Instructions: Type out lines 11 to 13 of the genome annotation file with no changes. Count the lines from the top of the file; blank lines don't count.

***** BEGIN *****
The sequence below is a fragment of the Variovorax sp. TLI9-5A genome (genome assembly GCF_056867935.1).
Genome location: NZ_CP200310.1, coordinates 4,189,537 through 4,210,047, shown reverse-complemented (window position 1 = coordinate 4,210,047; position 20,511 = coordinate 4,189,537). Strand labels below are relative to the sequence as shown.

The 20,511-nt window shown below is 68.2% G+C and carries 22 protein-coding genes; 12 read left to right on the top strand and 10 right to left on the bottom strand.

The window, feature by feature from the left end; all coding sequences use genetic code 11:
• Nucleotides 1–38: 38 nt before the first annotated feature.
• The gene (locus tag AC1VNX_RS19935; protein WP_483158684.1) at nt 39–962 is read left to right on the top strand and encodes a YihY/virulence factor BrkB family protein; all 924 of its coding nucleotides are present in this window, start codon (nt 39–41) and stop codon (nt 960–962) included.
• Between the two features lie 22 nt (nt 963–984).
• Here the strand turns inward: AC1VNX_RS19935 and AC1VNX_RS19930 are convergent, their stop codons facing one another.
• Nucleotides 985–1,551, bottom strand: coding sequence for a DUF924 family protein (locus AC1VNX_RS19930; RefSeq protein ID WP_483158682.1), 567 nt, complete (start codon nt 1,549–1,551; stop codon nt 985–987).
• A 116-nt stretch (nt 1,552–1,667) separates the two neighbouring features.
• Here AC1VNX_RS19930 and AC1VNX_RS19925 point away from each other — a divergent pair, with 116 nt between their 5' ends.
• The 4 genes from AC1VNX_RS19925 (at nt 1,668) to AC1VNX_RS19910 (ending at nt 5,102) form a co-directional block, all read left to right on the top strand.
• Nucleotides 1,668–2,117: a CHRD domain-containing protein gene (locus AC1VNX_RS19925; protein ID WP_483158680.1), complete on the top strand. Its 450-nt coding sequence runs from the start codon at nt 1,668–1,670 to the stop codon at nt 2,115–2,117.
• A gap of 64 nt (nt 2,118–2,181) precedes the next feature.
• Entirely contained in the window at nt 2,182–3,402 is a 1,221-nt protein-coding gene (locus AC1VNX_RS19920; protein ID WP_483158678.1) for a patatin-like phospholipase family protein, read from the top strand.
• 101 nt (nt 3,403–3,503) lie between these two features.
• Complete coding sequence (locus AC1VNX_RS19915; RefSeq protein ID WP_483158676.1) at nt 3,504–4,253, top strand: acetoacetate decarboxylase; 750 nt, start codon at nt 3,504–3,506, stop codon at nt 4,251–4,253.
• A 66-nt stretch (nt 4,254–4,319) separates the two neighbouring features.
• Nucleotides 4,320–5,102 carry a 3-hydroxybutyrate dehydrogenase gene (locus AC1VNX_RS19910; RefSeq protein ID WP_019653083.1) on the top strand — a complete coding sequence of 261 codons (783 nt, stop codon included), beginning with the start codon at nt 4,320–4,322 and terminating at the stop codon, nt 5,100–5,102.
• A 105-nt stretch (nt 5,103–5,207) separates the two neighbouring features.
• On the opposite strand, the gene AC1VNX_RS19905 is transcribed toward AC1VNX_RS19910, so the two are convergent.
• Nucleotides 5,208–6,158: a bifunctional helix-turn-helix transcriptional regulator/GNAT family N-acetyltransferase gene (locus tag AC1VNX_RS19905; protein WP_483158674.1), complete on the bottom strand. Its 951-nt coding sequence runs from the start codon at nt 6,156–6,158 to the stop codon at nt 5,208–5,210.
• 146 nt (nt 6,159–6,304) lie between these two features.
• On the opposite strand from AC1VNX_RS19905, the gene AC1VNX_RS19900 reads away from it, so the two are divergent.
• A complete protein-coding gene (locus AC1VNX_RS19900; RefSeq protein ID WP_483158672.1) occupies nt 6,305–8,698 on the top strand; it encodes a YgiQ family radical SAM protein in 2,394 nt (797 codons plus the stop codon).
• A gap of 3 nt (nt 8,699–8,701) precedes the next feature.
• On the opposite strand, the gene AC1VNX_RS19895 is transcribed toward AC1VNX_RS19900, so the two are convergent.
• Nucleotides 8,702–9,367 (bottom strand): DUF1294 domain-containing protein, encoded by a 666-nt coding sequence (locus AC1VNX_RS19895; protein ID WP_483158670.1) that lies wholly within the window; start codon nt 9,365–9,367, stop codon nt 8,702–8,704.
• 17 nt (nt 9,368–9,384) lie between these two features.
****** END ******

• Here AC1VNX_RS19930 and AC1VNX_RS19925 point away from each other — a divergent pair, with 116 nt between their 5' ends.
• The 4 genes from AC1VNX_RS19925 (at nt 1,668) to AC1VNX_RS19910 (ending at nt 5,102) form a co-directional block, all read left to right on the top strand.
• Nucleotides 1,668–2,117: a CHRD domain-containing protein gene (locus AC1VNX_RS19925; protein ID WP_483158680.1), complete on the top strand. Its 450-nt coding sequence runs from the start codon at nt 1,668–1,670 to the stop codon at nt 2,115–2,117.